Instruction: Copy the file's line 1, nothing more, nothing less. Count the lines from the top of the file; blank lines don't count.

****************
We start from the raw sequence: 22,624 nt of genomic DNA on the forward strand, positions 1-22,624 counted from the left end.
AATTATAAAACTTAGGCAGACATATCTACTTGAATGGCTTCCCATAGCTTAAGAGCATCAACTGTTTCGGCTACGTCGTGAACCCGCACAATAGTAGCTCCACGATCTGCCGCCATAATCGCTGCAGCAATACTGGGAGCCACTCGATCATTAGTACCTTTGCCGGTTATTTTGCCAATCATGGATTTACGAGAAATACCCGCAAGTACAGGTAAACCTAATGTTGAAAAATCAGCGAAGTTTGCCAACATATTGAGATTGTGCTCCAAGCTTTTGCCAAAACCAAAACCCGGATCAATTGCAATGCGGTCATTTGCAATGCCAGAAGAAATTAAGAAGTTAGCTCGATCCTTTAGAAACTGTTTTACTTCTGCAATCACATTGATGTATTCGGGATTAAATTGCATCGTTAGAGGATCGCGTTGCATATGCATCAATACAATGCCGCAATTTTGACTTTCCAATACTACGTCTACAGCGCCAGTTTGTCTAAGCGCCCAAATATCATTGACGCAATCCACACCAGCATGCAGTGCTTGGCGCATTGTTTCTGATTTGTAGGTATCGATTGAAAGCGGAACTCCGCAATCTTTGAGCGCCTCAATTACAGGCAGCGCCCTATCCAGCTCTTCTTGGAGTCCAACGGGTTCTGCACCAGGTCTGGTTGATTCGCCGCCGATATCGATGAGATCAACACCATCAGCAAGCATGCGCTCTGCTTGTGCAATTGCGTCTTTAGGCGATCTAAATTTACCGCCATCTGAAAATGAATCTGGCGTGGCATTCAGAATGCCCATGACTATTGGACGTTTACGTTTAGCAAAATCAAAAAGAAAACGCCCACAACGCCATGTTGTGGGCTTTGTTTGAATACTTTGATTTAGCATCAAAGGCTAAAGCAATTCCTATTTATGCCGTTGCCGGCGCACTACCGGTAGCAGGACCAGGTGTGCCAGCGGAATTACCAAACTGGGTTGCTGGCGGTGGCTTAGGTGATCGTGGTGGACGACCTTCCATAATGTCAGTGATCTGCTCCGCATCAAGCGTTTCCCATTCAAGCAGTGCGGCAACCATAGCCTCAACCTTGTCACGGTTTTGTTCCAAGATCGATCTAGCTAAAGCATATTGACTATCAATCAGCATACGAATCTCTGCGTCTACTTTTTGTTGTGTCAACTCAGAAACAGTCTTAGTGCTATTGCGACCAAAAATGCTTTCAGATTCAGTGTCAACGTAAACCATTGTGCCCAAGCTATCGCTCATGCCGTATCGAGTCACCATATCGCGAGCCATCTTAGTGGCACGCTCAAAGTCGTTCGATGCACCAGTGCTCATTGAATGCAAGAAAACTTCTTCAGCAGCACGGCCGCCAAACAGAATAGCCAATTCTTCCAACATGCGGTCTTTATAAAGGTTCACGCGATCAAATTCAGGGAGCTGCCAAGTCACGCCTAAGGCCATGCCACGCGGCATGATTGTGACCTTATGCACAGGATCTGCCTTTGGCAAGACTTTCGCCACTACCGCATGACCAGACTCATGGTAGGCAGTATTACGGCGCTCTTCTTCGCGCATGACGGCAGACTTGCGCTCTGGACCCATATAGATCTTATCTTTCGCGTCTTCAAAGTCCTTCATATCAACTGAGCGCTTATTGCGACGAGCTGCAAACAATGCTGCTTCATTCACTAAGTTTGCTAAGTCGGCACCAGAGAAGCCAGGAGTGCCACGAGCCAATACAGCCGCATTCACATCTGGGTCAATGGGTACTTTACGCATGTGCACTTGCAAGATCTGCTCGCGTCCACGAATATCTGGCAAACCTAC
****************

We start from the raw sequence: 22,624 nt of genomic DNA on the forward strand, positions 1-22,624 counted from the left end.